So you’re in Kyoto for the first time and not sure what to eat? Let us tell you, navigating through the bustling food scene in Kyoto is a real business. The question comes down to which food you should eat today and where to find an authentic, local bite.
Our Top 10 favorite dishes in Kyoto
Rest your worries, we are here to rescue your rumbling stomach with this ultimate Kyoto food guide. Here are our 10 favorite dishes to consume plus the right places to get the right taste!
Ramen makes its way into Kyoto’s inspiring collection of noodles. While Nishin Soba leans on a light and refreshing tasting profile, ramen inclines towards a thick and heavy soup using a soy sauce base while the noodles strands are straight.
You’ll find plenty of ramen restaurants in Kyoto where they pour pork oil into the soup to bring out the pungent flavor and richness. The best place to indulge in these heaty bites is Kyoto Ramen Street (Kyoto Ramen Koji), a corridor of ramen noodle shops serving quick, cheap, and tasty ramen.
Other than that, Masutani is another top call introducing traditional ramen made of pork fatback broth. This restaurant is part of Kyoto Ramen Street, on the 10th floor of the Kyoto Station, Shimogyo Ward.
Nishin Soba is delightful comfort food made of buckwheat noodles and topped with a huge slice of herring. The herring itself delivers a sweet and salty flavor that pairs perfectly with the chewy noodles.
Nishin Soba is a daily staple in Kyoto but if you have a chance to enjoy it on New Year’s Eve with a sip of your favorite alcohol, that’s how heaven is made.
A bowl of Nishin Soba comprises shiitake mushrooms, sake, mirin, soy sauce, and dashi beside a huge herring filet sitting on the bed of soba noodles. We had a chance to sample it at Sohonke Nishin-Soba Matsuba on the second floor of Kyoto Station, where they serve a light and refreshing version of nishin soba.
The herring is not intensely salty but flaky and sweet instead. You’ll surely go down to the last bite.
More than just a vegan staple, Kyoto tofu has become a serious dining culture that originated in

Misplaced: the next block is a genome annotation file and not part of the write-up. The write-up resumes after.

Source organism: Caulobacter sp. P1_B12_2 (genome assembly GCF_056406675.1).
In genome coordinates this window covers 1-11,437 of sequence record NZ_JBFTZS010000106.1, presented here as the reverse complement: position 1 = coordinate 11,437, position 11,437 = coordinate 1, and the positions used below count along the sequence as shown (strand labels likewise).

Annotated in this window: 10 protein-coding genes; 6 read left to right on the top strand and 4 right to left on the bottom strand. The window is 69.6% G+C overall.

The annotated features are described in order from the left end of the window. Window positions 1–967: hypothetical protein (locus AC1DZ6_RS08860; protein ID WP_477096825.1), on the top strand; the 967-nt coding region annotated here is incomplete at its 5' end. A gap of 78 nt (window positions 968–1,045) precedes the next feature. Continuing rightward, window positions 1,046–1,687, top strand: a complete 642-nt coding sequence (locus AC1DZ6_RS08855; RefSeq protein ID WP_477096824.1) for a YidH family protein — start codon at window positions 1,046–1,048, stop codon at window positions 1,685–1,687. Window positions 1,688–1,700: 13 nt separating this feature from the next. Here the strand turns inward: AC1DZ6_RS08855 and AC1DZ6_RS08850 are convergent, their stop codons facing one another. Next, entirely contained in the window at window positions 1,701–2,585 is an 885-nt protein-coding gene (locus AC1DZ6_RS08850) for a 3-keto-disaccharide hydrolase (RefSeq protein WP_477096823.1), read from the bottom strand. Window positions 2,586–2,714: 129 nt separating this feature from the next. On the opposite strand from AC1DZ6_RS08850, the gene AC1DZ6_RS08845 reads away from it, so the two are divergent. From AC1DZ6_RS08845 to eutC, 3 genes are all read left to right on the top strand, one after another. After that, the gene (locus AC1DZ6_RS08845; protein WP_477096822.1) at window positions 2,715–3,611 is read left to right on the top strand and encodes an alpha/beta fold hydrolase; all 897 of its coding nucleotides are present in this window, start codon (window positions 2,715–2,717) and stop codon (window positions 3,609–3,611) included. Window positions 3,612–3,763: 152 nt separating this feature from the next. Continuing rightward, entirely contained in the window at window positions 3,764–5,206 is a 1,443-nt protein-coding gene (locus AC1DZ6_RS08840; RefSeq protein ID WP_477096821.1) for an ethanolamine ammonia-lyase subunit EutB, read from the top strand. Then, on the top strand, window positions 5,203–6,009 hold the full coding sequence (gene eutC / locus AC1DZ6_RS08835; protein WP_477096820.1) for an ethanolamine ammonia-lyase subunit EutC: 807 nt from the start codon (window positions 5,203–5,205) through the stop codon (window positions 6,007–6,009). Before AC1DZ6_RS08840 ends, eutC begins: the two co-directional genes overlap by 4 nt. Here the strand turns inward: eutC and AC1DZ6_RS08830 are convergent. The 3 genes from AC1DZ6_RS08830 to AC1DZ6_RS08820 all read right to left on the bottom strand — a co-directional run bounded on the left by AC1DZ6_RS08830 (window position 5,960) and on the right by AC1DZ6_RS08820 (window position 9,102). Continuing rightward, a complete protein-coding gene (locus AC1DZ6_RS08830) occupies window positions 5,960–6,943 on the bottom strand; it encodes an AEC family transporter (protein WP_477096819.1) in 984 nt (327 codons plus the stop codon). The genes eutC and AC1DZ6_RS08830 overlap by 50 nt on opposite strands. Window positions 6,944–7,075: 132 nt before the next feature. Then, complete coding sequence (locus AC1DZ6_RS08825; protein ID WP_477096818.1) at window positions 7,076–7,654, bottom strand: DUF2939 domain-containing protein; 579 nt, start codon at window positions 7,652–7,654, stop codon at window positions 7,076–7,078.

The Nara Period. Tofu appears in a wide range of forms and you can have it in any way you want, from yudofu (tofu hotpot), yuba (soymilk skin), boiled, or fried, you name it!
Kyoto is hands down one of the best places in Japan serving tofu at its finest. Okabeya is a leading brand where you can soak in authentic tofu heaven in a traditional townhouse. You can find it nestled along the way to Kiyomizu-dera Temple while the other location is near Nanzenji Temple.
Tofuokutan is another local gem serving classic style tofu set at two of its branches. The main store is at Kiyomizu and the other one is near Nanzenji temple.
Kyoto tofu culture is a galore itself, and sometimes picking one dish over another can be a daunting task. For us, Yuba is one of our favorite varieties to consume.
This incredible Kyoto cuisine is inspired by the monk culture and made of curdled soy milk. The finalized product of Yuba comes out after they boil soy milk and a thin layer of tofu skin thickens on the top.
Eating Yuba is a serious business. You can have it fried, boiled, or used in Japanese soup. The best place to get a decent serving of Yuba in Kyoto is Saga Tofu Ine in Arashiyama on the western outskirts of Kyoto. Okabeya at 2 Chome-239 Kiyomizu, Higashiyama Ward is another popular chain with an extensive range of tofu-inspired dishes that make your taste buds go crazy.
Oh, sushi – now we’re talking! Do you know that one of the most talked-about variations of sushi in Kyoto is saba sushi? Well, in fact, this is a form of mackerel sushi. But what you get with saba is a fatty, oily, and insanely rich tasting profile dancing in your mouth.
The flavor of the fish is a pungent complexion. There’s saltiness, fishiness, and sourness coming from the vinegar marinade. Meanwhile, fresh saba sushi will delight your palate with a sweet note.
If this is what you crave, stop by Idujuu, a local dining hole just an earshot from Gion-Shijo Station. Don’t forget to pair it with a bit of Japanese sake!
Obanzai and Kyo Yasai
If you’re down for something locally sourced, truly authentic, and regional, try Obanzai!
Obanzai is not a single dish. It’s an entire meal considered as the essence of traditional Kyoto’s home cooking, like something your mom and grandma make at home whenever you’re back from school.
Obanzai is an exclusive food, which means more than half of the ingredients are locally sourced within Kyoto. That includes kyo yasai, a type of pickled, preserved veggies inspired by Japanese pickles Tsukemono.
A typical obanzai is a mashup of small veggies bites accompanied by a flavorful stew and a bowl of steamed rice.
In Kyoto, Akoyajaya on Shimizu, Higashiyama-Ku is the right place to find pickled vegetables. Akoyajaya is more like an all-you-can-eat (buffet) type of restaurant where you pick your own pickled veggies from a large counter. These veggie servings are changed seasonally.